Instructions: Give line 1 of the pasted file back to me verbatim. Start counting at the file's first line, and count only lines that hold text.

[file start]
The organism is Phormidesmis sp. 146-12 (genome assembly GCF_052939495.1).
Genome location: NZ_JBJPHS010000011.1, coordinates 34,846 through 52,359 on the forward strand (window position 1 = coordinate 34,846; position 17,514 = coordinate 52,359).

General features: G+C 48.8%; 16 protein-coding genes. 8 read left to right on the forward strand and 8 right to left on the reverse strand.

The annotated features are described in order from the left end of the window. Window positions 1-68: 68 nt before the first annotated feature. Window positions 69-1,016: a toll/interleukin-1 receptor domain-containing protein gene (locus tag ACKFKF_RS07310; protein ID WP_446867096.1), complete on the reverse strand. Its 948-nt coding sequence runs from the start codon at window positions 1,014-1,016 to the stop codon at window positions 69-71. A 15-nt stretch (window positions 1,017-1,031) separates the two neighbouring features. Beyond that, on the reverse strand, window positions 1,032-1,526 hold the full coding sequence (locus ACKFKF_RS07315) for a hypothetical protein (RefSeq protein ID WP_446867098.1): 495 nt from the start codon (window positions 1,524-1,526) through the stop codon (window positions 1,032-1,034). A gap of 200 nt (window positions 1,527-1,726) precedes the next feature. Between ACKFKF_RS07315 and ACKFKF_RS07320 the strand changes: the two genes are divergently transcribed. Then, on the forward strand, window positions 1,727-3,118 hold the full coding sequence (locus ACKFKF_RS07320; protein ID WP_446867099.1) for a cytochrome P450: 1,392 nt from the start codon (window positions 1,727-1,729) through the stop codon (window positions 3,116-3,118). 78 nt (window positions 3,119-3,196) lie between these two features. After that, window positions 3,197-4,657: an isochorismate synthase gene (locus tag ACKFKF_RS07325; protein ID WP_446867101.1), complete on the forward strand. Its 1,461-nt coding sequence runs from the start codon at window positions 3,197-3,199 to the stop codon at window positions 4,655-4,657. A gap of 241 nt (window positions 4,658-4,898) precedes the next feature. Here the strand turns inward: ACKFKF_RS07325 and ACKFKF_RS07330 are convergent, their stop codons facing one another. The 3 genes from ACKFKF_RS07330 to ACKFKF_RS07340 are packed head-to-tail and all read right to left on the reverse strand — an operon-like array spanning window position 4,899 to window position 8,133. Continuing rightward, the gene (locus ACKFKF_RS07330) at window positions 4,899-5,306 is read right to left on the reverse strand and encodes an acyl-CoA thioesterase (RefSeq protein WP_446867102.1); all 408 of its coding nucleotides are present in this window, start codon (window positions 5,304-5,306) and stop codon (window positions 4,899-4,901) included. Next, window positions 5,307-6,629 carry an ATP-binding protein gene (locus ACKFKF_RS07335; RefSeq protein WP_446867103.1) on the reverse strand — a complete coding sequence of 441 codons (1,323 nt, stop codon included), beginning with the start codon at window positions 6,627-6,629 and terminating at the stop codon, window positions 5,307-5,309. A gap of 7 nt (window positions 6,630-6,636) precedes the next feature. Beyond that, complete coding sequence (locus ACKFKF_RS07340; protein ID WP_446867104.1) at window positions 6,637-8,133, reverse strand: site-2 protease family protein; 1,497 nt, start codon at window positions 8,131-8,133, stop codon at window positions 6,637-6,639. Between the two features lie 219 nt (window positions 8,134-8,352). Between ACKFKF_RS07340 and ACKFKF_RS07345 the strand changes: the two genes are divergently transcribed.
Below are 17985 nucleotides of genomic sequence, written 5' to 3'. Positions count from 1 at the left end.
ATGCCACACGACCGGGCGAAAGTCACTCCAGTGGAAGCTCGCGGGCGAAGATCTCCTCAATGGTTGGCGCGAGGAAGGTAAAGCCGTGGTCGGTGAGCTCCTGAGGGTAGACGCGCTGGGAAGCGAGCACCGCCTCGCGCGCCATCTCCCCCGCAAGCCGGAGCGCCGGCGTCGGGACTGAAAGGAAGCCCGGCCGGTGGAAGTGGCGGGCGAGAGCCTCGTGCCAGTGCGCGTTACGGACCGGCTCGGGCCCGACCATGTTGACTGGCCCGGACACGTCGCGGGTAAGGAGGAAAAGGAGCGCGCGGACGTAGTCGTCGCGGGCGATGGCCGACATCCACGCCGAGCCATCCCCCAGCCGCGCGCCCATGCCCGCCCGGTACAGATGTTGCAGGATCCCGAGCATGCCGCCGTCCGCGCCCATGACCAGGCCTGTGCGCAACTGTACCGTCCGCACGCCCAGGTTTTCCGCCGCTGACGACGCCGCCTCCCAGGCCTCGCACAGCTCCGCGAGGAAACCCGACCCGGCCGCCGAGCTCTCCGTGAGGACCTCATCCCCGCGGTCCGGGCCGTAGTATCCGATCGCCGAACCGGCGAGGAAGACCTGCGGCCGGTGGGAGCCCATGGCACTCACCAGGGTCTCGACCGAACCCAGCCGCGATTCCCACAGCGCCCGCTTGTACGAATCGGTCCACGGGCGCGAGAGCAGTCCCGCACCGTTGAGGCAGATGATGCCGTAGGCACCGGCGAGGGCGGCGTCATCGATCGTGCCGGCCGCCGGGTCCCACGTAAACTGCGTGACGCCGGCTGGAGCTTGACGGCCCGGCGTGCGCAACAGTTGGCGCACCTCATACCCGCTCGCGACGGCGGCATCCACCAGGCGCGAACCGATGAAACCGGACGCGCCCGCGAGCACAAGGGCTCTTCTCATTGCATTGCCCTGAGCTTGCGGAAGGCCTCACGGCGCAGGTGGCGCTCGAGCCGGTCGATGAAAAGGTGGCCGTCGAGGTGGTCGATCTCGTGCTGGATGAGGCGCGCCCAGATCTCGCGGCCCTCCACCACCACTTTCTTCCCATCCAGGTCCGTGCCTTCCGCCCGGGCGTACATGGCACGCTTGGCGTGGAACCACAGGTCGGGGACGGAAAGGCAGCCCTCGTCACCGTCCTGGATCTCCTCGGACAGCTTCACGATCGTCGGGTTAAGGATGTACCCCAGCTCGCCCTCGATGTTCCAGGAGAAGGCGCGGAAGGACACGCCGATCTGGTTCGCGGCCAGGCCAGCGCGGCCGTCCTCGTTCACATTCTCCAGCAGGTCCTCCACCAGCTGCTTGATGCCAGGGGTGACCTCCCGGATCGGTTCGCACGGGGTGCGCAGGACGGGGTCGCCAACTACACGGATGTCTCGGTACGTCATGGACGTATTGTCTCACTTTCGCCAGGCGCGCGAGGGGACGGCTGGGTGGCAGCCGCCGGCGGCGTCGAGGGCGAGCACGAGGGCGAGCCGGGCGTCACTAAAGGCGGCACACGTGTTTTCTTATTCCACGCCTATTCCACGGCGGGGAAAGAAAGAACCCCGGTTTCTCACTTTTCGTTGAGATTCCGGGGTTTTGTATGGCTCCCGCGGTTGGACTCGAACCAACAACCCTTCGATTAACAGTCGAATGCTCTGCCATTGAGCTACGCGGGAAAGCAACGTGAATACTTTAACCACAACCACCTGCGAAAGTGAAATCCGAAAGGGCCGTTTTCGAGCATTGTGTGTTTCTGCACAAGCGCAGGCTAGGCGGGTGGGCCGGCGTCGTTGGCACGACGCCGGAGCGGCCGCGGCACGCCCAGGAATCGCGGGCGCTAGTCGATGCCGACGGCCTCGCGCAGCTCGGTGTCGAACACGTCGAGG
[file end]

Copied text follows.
The organism is Phormidesmis sp. 146-12 (genome assembly GCF_052939495.1).